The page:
As I said, at times I found things with Maggie and Daniel to be a little too pat and easy, and the same holds true to an extent between the guys as well. I also wished for more of a sense of what made these men see beyond the Compound and look for more. I can understand for Caleb having exposure to more of the outside world, but Josh hasn’t been away from the ranch for half of his life. They also grew up in an environment where men had absolutely no household responsibilities, yet Josh helps with cooking and takes over much of the childcare in their new home with no hesitation. I just wish we had a better sense of what makes Josh different and not accept what he always has been taught. I also found myself wondering quite often at the easy way he seems to adapt to what would be an extremely unfamiliar world. Even when he was off the ranch, it was only to go to school. He has no experience with even the most basic of technology or popular culture, yet he is rarely surprised or concerned by anything he encounters. So I do think this aspect of the story could have been fleshed out better.
That said, I thoroughly enjoyed Goodbye Paradise. This is the first book I have read by Sarina Bowen and I was really impressed and found it quite well done. There is a second book in the series featuring new MCs that is also being re-released and I am really eager to read it as well. Overall I found this story engaging, romantic, and really enjoyable.
I’ve read and enjoyed quite a few books by Sarina Bowen; my favorite of hers is a male/female new adult romance, The Year We Fell Down, which I recommend highly. I’m definitely looking forward to reading Goodbye Paradise. Thanks for your review, Jay.
Awesome and thorough review. I’m sensing that this is more sweet than steamy, so I’ll be passing on the book, mostly because of the current reading phase I’m in, and having read several sweet M/M romances recently. I needs me some smexy times, and prefer more than 2 or 3 smexy scenes in a book. So I guess I’m leaning more towards “erotica”? (I saw Beautiful Disaster in the erotica section of my favorite bookstore recently and actually lol’d, because it’s YA or NA. Other books in that section, recently expanded, were hardly what I’d classify as erotica, but that’s just me. A descriptive sex scene does not erotica make, IMO.)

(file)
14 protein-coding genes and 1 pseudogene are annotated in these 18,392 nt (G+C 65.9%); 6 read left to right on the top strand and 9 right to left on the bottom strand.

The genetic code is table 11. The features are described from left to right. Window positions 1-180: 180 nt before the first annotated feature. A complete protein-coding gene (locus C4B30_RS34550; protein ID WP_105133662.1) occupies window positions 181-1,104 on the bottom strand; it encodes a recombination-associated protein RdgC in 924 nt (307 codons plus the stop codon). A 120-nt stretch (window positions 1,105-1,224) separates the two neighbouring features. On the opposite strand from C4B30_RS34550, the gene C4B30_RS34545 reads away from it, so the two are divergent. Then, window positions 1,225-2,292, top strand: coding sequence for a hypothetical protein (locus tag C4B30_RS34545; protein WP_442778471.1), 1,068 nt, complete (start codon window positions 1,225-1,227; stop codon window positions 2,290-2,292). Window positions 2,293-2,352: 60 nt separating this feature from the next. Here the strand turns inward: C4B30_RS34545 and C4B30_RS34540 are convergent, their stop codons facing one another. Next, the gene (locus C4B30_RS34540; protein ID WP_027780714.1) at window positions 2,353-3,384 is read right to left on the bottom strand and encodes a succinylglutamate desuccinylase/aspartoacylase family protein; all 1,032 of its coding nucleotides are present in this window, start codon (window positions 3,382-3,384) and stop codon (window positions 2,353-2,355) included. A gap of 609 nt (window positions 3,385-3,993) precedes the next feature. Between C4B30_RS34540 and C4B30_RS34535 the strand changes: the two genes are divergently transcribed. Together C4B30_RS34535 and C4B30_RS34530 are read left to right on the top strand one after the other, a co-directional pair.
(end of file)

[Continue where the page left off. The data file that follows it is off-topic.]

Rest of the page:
I liked the premise of Goodbye Paradise, however the issues you brought up would probably infuriate me and I’d end up DNFing it. Characters must act like their character, so Josh absolutely should have been doing alot of exploration and learning in his new environment, not just going with the flow. Especially coming from a misogynist, cult-like background. He should have at the very least balked at doing any sort of “women’s work” too. So that would’ve thrown me out of the story. And since you didn’t mention any smexy times, if there was a lack of action behind closed doors between Josh and Caleb, and no having to sneak around for a simple kiss, on top of them both discovering their blossoming sexual attraction (which was most likely drilled into them by the religious zealots as being sinful, filthy, etc), just wouldn’t fly with me. Without smexy times of some sort their relationship is defined, by me, as friendship, not lovers or partners. So for my current tastes, I’ll pass.
Thanks for being thorough and honest about obvious connections readers would make to the other book too. Very astute of you! ?
Thanks for reading the review and it was great hearing your thoughts. Glad you enjoyed it.
Just for clarity, there is in fact explicit sex in this book. I probably wouldn’t go as far as erotica, and honestly I can’t remember the number of scenes since I read it a couple of weeks ago. But it is definitely on page and occurs multiple times throughout the book, starting fairly early on. So if that is a concern for you, don’t be worried. Like I said, not erotica, but definitely active sexy times.